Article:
Day 3: Covenant
At a Glance
Dr. Kate Bowler, Assistant Professor of the History of Christianity in the United States
Joshua 24:1-8, 13-25; Psalm 136; 1 Peter 2:1-10; Matthew 26:26-29
Reflections on the Lecture
Dr. Kate Bowler introduced us to the idea of covenant – “a commitment that signifies a reliable bond between people.” Although the idea of covenant is new to some of us, she reminded us that we are all part of a covenant with God through our baptisms. Looking at the Old Testament, we discussed the covenants made with Noah, Abraham, and Moses. Eventually we arrived at the covenant of baptism, finding refreshment once again in the baptismal waters.
Whatever the tenor or specifics of these covenants, we were reminded of the miracle that God has chosen to be bound to us. Through Christ we are fettered to God in a bond that is not onerous but is full of grace. If we lose sight of God’s true character the bond can feel like it is tied to an anchor pulling us down. But if we truly remember the gracious God who is linked to us, we can find comfort in the unfailing promise of the covenant. We can celebrate and live in the reality that we are inextricably linked to a God who chose to be covenanted with us.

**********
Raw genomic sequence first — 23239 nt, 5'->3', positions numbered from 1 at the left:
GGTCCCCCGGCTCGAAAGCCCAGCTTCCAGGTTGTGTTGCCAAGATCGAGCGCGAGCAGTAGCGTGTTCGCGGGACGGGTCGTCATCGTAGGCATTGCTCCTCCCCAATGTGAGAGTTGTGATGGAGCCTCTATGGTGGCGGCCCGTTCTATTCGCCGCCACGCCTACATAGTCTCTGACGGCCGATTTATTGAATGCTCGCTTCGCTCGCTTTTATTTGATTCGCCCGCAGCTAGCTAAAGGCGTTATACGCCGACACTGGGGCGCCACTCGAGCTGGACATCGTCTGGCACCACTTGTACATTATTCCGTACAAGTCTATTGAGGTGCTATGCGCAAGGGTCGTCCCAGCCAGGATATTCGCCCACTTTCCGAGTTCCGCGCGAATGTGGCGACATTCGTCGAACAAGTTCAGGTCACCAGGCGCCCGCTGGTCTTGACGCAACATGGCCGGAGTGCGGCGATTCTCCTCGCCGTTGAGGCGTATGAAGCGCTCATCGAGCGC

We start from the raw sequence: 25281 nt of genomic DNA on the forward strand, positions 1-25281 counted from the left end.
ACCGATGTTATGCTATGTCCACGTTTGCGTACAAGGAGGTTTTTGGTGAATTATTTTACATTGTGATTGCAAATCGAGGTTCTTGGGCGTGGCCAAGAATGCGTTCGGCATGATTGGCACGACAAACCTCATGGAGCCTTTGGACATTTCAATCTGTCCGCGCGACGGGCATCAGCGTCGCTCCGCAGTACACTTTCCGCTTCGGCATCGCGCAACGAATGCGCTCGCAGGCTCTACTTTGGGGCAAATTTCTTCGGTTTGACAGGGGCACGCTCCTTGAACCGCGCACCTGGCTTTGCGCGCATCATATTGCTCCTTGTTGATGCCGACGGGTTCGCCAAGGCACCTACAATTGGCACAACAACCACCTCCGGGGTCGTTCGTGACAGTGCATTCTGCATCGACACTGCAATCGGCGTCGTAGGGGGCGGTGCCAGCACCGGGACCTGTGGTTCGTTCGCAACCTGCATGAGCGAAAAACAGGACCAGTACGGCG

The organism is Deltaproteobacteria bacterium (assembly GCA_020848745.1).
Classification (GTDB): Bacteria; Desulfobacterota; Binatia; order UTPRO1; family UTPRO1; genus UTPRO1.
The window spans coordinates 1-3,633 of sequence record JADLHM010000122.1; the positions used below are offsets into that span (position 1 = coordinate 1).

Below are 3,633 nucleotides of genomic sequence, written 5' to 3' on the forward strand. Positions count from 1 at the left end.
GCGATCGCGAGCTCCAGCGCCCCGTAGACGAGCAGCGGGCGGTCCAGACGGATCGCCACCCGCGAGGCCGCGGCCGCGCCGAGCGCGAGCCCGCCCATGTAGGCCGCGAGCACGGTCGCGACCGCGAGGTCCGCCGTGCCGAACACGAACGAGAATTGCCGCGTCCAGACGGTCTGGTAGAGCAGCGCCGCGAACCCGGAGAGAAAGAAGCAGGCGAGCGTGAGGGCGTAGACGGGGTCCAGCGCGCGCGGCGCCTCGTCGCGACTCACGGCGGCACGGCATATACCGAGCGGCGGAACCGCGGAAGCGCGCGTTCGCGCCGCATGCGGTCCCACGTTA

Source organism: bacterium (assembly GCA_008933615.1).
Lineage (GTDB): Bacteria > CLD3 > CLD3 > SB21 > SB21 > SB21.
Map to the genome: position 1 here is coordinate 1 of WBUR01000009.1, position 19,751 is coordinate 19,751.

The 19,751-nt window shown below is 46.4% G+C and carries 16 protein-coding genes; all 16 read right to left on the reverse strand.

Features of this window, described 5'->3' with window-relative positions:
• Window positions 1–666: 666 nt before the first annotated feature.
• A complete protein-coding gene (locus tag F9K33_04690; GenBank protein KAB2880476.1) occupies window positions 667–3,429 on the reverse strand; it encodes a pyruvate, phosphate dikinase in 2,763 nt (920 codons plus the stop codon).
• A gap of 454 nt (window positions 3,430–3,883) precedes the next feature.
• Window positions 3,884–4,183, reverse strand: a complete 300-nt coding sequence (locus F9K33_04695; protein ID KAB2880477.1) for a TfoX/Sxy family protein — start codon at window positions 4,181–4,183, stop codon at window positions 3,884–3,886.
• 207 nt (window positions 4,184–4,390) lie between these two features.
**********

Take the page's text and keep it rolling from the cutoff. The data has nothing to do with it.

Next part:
“In Christ, God offers us a covenant that does not rely on our ability to fulfill all the rules.’” — Dr. Kate Bowler in morning plenary
“By some miracle, God decided to be tied to you.” — Dr. Kate Bowler on covenants
“‘Every time it rains you do not have to build an ark.’ Wouldn’t that be the best sermon title ever? .” — Dr. Kate Bowler on the grace of the new covenant in Christ
“I like this. It helps me feel close to creation..” — Student while weeding asparagus rows at Anathoth Community Garden in Efland, N.C.
Today marked our final worship workshop with Dr. Fred Edie as students prepare to lead worship services in week two of DYA. In the afternoon, we traveled to several local, non-profit organizations for service projects including the Durham Rescue Mission, Triangle Residential Options for Substance Abusers (TROSA), Durham Crisis Response Center, and the Anathoth Community Garden in Efland, N.C., as well as to Croasdaile Retirement Village. After a refreshing afternoon downpour, we returned to the Duke campus to celebrate a traditional worship service led by the Rev. Dr. Jo Bailey Wells, a faculty member at Duke Divinity School and Anglican priest.
Tomorrow Dr. Warren Smith, a professor of historical theology at Duke Divinity, will lead us in discussion about Christ’s incarnation. In the afternoon, we’ll participate in our second Arts Village session before being led in worship by the Duke Divinity School Dean Dr. Richard B. Hays, and our own ministry coordinator for Christian practices, the Rev. Andrew Thompson.